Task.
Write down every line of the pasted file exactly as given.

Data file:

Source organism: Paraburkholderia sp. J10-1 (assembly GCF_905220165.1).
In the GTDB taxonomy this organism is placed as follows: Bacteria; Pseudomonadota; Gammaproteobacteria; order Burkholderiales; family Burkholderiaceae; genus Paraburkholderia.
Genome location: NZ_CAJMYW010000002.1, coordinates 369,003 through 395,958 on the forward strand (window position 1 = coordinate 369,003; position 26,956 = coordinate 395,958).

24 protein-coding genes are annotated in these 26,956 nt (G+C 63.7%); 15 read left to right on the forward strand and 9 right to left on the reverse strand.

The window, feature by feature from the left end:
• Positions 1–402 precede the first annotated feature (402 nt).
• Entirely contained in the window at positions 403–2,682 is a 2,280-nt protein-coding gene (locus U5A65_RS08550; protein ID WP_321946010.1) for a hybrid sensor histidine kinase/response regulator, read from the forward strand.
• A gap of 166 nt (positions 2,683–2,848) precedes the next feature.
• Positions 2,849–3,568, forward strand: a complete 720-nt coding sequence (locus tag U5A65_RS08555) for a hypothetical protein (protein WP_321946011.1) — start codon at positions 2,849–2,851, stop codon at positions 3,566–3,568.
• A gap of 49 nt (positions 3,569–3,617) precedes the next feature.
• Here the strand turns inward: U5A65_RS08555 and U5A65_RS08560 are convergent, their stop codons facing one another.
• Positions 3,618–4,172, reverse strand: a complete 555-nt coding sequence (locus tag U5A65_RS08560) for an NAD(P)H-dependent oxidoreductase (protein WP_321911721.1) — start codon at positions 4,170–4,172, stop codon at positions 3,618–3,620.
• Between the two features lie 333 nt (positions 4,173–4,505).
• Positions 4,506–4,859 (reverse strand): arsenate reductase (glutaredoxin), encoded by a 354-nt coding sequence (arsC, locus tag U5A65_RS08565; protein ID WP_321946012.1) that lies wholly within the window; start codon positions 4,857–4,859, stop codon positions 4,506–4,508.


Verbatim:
Source organism: Paraburkholderia sp. J10-1 (assembly GCF_905220165.1).
In the GTDB taxonomy this organism is placed as follows: Bacteria; Pseudomonadota; Gammaproteobacteria; order Burkholderiales; family Burkholderiaceae; genus Paraburkholderia.
Genome location: NZ_CAJMYW010000002.1, coordinates 369,003 through 395,958 on the forward strand (window position 1 = coordinate 369,003; position 26,956 = coordinate 395,958).

24 protein-coding genes are annotated in these 26,956 nt (G+C 63.7%); 15 read left to right on the forward strand and 9 right to left on the reverse strand.

The window, feature by feature from the left end:
• Positions 1–402 precede the first annotated feature (402 nt).
• Entirely contained in the window at positions 403–2,682 is a 2,280-nt protein-coding gene (locus U5A65_RS08550; protein ID WP_321946010.1) for a hybrid sensor histidine kinase/response regulator, read from the forward strand.
• A gap of 166 nt (positions 2,683–2,848) precedes the next feature.
• Positions 2,849–3,568, forward strand: a complete 720-nt coding sequence (locus tag U5A65_RS08555) for a hypothetical protein (protein WP_321946011.1) — start codon at positions 2,849–2,851, stop codon at positions 3,566–3,568.
• A gap of 49 nt (positions 3,569–3,617) precedes the next feature.
• Here the strand turns inward: U5A65_RS08555 and U5A65_RS08560 are convergent, their stop codons facing one another.
• Positions 3,618–4,172, reverse strand: a complete 555-nt coding sequence (locus tag U5A65_RS08560) for an NAD(P)H-dependent oxidoreductase (protein WP_321911721.1) — start codon at positions 4,170–4,172, stop codon at positions 3,618–3,620.
• Between the two features lie 333 nt (positions 4,173–4,505).
• Positions 4,506–4,859 (reverse strand): arsenate reductase (glutaredoxin), encoded by a 354-nt coding sequence (arsC, locus tag U5A65_RS08565; protein ID WP_321946012.1) that lies wholly within the window; start codon positions 4,857–4,859, stop codon positions 4,506–4,508.